Greedflation: Supermarkets accused of pushing prices more than rising costs, making huge profits

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Supermarkets, food manufacturers and shipping companies are being accused of indulging in “greedflation”- a practice of fuelling inflation with price increases that go beyond rising costs of raw materials and wages, thereby pushing shopping bills to record highs and in a way, partly responsible for rising prices.

Due to “greedflation”, these companies have improved their profits and protected shareholder dividends, giving an extra lift to prices, while workers face the biggest fall in living standards in a century.

Analysis of the top 350 companies listed on the London Stock Exchange by a team of researchers at trade union Unite showed that average profit margins – a company’s revenue above the cost of sales – rose from 5.7 per cent in the first half of 2019 to 10.7 per cent in the first half of 2022, The Guardian states.

“This means the average profit margin of firms in the FTSE 350 jumped 89 per cent in the first half of 2022 compared with the first half of 2019,” the report said.

Tesco, Sainsbury’s and Asda made combined profits of £3.2 billion in 2021, almost double pre-pandemic levels, Unite’s 170-page report shows. Tesco and Sainsbury, which together have a 43 per cent share of the grocery market, are on course to make large profits again this year. Tesco said it expected to make profits up to £2.5bn this financial year, and Sainsbury indicated that it would hit almost £700m.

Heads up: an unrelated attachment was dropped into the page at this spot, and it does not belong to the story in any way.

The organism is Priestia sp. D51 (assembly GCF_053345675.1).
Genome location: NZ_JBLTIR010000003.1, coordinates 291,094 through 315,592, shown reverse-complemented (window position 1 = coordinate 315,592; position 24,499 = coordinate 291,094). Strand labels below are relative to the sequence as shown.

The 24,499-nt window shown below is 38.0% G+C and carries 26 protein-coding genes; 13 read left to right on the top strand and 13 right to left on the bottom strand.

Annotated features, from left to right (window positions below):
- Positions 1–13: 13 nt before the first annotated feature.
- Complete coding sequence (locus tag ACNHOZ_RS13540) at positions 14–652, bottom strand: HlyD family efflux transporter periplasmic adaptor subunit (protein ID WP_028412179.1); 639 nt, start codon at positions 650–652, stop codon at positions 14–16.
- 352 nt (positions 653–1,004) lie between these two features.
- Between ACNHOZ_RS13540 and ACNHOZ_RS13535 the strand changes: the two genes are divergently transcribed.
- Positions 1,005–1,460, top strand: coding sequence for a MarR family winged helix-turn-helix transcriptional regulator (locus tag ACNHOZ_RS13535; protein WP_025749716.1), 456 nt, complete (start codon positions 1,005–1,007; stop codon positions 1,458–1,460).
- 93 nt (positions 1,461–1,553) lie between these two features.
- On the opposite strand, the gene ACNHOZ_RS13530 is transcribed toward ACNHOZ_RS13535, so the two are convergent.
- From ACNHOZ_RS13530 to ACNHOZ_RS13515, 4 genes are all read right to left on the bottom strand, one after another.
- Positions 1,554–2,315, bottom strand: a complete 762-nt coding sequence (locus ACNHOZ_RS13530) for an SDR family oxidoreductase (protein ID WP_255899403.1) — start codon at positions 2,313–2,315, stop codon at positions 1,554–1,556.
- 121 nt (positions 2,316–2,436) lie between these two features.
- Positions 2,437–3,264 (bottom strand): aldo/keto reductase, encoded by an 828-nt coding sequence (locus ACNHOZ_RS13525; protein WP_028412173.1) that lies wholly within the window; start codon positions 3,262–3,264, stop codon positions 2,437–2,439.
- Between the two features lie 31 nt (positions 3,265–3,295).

Global food manufacturers such as Nestlé have also increased profits and margins over the last 18 months, states the report.

“Our research exposes where and how the economy is being rigged against workers – from supermarkets to energy bills, oil refineries to transport, we’re all paying the price,” The Guardian quoted Sharon Graham, Unite’s general secretary, as saying.

“The profiteering crisis isn’t just a few bad apples – it’s systemic across our broken economy. Entire industries are choosing to take advantage of a crisis, resulting in the spiralling prices of goods we all need.”

Reacting to the accusations, a spokesperson for Sainsbury’s said that the supermarket is “acutely aware of the pressures facing millions of households right now”, and our number one priority continues to be doing all we can to keep prices low for our customers.